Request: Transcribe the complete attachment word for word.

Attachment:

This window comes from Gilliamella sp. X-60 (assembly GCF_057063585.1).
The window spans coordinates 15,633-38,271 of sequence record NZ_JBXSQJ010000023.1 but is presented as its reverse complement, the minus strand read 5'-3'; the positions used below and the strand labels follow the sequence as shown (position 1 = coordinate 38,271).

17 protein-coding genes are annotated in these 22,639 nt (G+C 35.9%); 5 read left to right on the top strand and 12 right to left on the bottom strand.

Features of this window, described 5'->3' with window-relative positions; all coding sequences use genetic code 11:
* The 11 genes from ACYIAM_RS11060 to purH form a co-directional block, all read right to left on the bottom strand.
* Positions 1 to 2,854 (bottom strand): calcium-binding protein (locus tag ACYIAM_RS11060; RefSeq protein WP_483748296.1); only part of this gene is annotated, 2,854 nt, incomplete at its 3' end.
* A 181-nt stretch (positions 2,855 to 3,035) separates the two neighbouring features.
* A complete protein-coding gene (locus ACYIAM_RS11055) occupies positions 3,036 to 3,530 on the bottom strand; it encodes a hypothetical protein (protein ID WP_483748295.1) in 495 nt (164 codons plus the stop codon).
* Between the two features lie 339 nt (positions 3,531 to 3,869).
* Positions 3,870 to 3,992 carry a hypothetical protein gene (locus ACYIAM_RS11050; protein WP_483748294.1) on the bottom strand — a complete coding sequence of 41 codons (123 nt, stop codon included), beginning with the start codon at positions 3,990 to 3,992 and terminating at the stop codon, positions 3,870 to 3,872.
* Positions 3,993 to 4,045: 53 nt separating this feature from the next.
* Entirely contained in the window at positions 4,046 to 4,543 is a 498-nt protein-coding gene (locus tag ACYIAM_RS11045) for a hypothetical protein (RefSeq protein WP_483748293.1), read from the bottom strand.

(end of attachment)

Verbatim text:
This window comes from Gilliamella sp. X-60 (assembly GCF_057063585.1).
The window spans coordinates 15,633-38,271 of sequence record NZ_JBXSQJ010000023.1 but is presented as its reverse complement, the minus strand read 5'-3'; the positions used below and the strand labels follow the sequence as shown (position 1 = coordinate 38,271).

17 protein-coding genes are annotated in these 22,639 nt (G+C 35.9%); 5 read left to right on the top strand and 12 right to left on the bottom strand.

Features of this window, described 5'->3' with window-relative positions; all coding sequences use genetic code 11:
* The 11 genes from ACYIAM_RS11060 to purH form a co-directional block, all read right to left on the bottom strand.
* Positions 1 to 2,854 (bottom strand): calcium-binding protein (locus tag ACYIAM_RS11060; RefSeq protein WP_483748296.1); only part of this gene is annotated, 2,854 nt, incomplete at its 3' end.
* A 181-nt stretch (positions 2,855 to 3,035) separates the two neighbouring features.
* A complete protein-coding gene (locus ACYIAM_RS11055) occupies positions 3,036 to 3,530 on the bottom strand; it encodes a hypothetical protein (protein ID WP_483748295.1) in 495 nt (164 codons plus the stop codon).
* Between the two features lie 339 nt (positions 3,531 to 3,869).
* Positions 3,870 to 3,992 carry a hypothetical protein gene (locus ACYIAM_RS11050; protein WP_483748294.1) on the bottom strand — a complete coding sequence of 41 codons (123 nt, stop codon included), beginning with the start codon at positions 3,990 to 3,992 and terminating at the stop codon, positions 3,870 to 3,872.
* Positions 3,993 to 4,045: 53 nt separating this feature from the next.
* Entirely contained in the window at positions 4,046 to 4,543 is a 498-nt protein-coding gene (locus tag ACYIAM_RS11045) for a hypothetical protein (RefSeq protein WP_483748293.1), read from the bottom strand.